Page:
How can Japan be sure that it is going to be attacked by China? Well, China keeps telling Japan that it will do just that. Consider this detail from Beijing’s military parade on 3rd September last year:
The military parade thus started with the People’s Liberation Army (PLA) National Flag Guard marching 121 heavy steps to the flag pole at the center of Tiananmen Square, reminding Japan the number of years the Chinese have been in waiting since 1894 for “appropriate” reparations and for an expression of regret.
Further, from head of US Pacific Command, Admiral Harry Harris
the Chinese Coast Guard continues to build a mammoth ‘cutter’ displacing 12,500 tons — a quarter more than a US Arleigh Burke destroyer — with a bow reinforced for ramming. Since the Chinese Coast Guard has played aggressive bad cop to the PLA Navy’s good cop in disputed waters, the construction of such a ship suggests Philippine, Vietnamese, or Japanese coast guard vessels are going to take some hard hits in the near future.
The bases China built in the Spratlys have made it easier to defeat China than if they didn’t exist. To put that into context, there are two strategic concepts for defeating Chinese aggression. The first is Air-Sea Battle, in the vein of Air-Land Battle of the European theatre, now renamed Joint Concept for Access and Maneuver in the Global Commons. This is the traditional concept of destroying the enemy by destroying his centre of gravity, in this case killing people and breaking things on the Chinese mainland. That is an undertaking not to be taken lightly.
The second strategic approach is Offshore Control. In this second concept, nobody sets foot on the Chinese mainland. Instead, maritime cordons are established at the first and second island chains, and all Chinese shipping — commercial and military — is either sunk or taken as a war prize. Manilla Bay could be a perfect anchorage for holding a lot of these ships. There are a lot of similarly ideal anchorages throughout the Philippines.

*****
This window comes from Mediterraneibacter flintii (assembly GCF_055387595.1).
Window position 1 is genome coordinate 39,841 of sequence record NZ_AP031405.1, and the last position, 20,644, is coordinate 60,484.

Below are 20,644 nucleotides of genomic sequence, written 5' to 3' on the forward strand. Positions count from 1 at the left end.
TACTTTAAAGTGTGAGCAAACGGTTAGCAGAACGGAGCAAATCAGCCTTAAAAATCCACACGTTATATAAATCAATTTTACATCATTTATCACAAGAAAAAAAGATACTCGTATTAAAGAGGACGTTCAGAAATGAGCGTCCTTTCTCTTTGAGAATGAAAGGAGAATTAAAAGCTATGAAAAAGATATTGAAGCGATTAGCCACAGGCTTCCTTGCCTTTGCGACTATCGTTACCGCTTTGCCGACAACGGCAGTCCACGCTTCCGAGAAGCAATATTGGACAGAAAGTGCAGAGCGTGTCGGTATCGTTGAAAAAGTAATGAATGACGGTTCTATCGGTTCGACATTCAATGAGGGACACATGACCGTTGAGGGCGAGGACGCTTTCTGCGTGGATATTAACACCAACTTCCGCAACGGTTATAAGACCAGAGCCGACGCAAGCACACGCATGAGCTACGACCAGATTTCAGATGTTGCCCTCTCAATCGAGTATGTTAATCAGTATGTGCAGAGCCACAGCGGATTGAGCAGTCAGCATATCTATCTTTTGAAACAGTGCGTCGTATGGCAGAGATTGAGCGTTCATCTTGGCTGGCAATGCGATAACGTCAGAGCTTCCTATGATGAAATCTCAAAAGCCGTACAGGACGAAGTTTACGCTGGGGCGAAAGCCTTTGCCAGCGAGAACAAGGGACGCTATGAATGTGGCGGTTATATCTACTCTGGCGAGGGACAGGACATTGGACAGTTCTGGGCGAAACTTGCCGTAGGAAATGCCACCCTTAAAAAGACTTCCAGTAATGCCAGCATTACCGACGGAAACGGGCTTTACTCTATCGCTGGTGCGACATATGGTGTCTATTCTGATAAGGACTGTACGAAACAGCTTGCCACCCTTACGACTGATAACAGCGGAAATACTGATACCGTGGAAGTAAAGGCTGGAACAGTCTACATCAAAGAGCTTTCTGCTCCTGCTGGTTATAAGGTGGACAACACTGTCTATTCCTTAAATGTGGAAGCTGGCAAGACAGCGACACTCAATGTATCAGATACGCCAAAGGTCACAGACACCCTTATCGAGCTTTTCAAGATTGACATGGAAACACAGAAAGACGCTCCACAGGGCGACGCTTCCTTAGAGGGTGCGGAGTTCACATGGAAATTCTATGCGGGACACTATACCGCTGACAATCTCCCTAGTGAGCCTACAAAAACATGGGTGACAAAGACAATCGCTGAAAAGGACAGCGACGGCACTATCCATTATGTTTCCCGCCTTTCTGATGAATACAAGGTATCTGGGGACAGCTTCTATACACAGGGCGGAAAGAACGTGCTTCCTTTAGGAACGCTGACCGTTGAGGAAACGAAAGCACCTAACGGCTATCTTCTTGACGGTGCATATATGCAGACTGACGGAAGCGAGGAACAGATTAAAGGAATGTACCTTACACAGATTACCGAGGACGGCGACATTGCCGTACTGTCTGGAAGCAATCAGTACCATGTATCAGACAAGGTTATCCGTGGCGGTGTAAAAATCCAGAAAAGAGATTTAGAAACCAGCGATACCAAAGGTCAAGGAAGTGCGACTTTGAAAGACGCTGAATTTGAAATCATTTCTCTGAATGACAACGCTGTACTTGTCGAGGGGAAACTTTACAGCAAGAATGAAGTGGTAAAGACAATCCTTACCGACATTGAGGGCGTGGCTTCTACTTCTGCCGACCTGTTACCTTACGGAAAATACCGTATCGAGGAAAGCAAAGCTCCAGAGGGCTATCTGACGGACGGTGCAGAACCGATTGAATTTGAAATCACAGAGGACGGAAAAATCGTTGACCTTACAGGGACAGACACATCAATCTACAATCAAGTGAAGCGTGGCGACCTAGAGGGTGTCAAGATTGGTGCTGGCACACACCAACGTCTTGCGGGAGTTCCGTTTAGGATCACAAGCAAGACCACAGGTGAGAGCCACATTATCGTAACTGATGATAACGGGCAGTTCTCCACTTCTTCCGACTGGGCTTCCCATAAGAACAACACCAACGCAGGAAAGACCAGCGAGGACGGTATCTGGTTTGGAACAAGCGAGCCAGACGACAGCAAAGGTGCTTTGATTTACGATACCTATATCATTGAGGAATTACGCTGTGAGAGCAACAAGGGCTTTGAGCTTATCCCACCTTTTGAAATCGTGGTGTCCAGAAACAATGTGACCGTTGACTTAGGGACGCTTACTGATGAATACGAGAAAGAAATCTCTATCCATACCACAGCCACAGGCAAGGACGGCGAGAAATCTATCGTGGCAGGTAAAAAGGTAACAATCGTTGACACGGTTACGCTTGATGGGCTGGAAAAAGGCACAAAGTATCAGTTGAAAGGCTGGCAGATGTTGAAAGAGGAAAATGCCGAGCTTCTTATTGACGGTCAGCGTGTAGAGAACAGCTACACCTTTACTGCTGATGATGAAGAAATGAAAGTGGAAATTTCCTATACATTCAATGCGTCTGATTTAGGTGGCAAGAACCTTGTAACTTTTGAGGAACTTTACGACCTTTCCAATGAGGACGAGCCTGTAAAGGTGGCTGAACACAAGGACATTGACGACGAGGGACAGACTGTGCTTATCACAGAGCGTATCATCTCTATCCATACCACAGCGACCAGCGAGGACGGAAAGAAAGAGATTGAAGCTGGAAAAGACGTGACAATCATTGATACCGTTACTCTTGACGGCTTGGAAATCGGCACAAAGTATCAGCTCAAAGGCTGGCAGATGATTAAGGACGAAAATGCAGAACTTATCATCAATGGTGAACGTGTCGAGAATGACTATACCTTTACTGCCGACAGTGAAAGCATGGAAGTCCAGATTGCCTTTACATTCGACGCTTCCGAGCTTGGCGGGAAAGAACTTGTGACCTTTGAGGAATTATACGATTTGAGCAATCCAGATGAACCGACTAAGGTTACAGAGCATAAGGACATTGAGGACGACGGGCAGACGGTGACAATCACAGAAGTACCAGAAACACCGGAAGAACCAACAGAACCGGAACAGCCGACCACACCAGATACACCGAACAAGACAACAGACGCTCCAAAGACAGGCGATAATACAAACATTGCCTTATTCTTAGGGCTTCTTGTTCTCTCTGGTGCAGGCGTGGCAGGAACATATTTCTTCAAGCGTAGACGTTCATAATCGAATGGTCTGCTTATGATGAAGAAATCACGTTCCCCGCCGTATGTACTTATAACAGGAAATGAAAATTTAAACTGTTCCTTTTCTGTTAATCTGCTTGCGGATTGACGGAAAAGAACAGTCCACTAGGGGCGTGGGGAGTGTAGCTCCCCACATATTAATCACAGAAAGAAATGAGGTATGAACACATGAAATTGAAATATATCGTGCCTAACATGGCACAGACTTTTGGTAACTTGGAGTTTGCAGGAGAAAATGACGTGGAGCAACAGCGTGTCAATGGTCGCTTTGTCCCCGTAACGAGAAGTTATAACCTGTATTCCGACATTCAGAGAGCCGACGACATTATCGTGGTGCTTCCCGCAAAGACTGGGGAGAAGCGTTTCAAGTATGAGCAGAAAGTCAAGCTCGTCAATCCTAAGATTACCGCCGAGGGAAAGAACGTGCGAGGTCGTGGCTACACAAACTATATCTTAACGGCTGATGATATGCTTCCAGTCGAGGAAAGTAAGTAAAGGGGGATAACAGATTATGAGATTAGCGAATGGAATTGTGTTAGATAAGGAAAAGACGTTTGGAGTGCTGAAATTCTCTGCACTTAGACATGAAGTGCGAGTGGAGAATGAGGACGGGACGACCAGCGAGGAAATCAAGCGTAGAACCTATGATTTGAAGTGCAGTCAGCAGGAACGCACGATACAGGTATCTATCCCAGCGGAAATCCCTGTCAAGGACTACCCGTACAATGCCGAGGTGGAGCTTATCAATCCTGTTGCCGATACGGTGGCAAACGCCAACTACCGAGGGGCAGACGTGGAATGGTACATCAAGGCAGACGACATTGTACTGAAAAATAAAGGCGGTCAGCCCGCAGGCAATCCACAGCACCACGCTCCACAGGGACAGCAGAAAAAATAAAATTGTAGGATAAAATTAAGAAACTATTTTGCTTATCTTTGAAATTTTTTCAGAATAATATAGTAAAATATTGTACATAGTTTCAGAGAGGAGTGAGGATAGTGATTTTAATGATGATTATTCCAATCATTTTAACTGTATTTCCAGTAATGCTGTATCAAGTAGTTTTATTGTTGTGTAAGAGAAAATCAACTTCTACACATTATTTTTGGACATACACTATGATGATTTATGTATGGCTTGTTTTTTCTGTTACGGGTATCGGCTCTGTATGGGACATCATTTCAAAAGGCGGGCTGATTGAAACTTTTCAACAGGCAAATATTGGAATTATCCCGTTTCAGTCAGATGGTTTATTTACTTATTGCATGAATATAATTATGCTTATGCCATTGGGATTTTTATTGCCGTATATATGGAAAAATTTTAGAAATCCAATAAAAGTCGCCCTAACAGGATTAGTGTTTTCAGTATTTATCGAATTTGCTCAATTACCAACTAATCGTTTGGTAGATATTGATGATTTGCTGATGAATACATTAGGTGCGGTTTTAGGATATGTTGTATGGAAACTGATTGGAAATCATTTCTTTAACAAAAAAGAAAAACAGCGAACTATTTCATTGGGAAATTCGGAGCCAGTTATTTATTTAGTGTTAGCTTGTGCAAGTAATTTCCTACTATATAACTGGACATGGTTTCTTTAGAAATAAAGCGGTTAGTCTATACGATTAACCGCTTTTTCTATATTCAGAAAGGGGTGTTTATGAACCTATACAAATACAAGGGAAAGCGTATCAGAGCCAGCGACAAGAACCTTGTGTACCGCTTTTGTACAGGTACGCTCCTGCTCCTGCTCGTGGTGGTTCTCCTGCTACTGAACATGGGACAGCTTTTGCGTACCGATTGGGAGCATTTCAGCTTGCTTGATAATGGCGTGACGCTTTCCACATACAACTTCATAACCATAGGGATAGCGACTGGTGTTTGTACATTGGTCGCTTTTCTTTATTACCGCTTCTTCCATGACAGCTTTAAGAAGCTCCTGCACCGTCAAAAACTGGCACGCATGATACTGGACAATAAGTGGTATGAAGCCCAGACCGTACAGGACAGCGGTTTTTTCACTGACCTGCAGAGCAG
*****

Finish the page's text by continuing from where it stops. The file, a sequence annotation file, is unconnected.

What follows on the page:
The problem with the first concept is that it is going to be expensive in terms of aircraft shot down and servicemen killed. And the outcome will be open to doubt. The problem with the second concept is that it involves waiting for the Chinese to throw in the towel. That could take a while, as it might require President Xi and his faction to be removed in a coup.
This is where the seven new Chinese bases on seven new islands become useful. The South China Sea is a natural kill box, much the same as the Mediterranean proved to be during World War Two. Chinese aircraft and ships supporting their bases in the Spratlys would have to run the 1,000 km-long gauntlet from Hainan Island. If the Chinese aircraft and ships try to stay away from the Vietnamese on the western side, they make it easier for American aircraft to attack them from the east, coming and going. They will have a low survival rate. Now we get to the important bit. Attack on and occupation of the Chinese bases in the Spratlys will provide a defeat of Chinese land forces early in the war and this will be important psychologically in the Chinese accepting defeat. Those bases, shown on the following map, have just made China more vulnerable.
It will be a small-scale rerun of the island hopping of the Pacific strategy of World War Two. This campaign will start with the air base on Mischief Reef, 250 km west of Palawan. This puts it in range of US ATACMS missiles with their range of 300km. The US has some 2,000 of these in stock, according to best estimates. The amphibious attack on Mischief Reef will be associated with the suppression of the airfields on Subi Reef and Fiery Cross Reef. From Mischief Reef, it is then on to the airfield on Subi Reef and then all the other island bases can be rolled up. The Chinese navy and air force will exhaust themselves trying to protect these bases, which is a very good thing. Those Spratly bases are China’s point, and moment, of weakness.
David Archibald is the author of Australia’s Defence (Connor Court).